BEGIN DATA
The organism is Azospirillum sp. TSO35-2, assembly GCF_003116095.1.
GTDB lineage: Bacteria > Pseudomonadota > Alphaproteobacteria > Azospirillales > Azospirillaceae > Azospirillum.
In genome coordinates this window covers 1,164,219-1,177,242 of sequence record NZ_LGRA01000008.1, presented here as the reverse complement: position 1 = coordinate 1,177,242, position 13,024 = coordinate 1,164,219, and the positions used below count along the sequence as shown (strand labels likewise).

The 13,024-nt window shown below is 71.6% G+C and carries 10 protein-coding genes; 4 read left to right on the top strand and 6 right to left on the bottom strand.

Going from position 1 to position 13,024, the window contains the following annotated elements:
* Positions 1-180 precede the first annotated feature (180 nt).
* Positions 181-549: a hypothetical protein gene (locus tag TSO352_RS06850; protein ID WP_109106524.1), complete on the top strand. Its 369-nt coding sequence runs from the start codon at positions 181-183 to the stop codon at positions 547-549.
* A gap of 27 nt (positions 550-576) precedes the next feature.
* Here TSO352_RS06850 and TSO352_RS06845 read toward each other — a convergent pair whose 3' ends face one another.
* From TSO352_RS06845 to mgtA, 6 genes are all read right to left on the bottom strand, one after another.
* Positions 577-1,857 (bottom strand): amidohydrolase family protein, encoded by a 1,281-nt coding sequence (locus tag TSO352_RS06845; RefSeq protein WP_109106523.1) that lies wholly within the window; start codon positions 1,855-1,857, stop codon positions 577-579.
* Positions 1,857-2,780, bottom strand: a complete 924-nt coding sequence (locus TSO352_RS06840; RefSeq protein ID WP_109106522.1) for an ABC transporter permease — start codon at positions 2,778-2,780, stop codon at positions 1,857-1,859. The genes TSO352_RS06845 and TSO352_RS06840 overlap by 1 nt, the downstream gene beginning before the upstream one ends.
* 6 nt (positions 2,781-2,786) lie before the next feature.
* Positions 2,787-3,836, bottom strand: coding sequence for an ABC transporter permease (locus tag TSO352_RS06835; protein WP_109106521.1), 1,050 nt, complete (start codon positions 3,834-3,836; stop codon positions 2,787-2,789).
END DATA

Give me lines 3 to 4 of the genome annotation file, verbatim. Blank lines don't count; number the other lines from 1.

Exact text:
In genome coordinates this window covers 1,164,219-1,177,242 of sequence record NZ_LGRA01000008.1, presented here as the reverse complement: position 1 = coordinate 1,177,242, position 13,024 = coordinate 1,164,219, and the positions used below count along the sequence as shown (strand labels likewise).

The 13,024-nt window shown below is 71.6% G+C and carries 10 protein-coding genes; 4 read left to right on the top strand and 6 right to left on the bottom strand.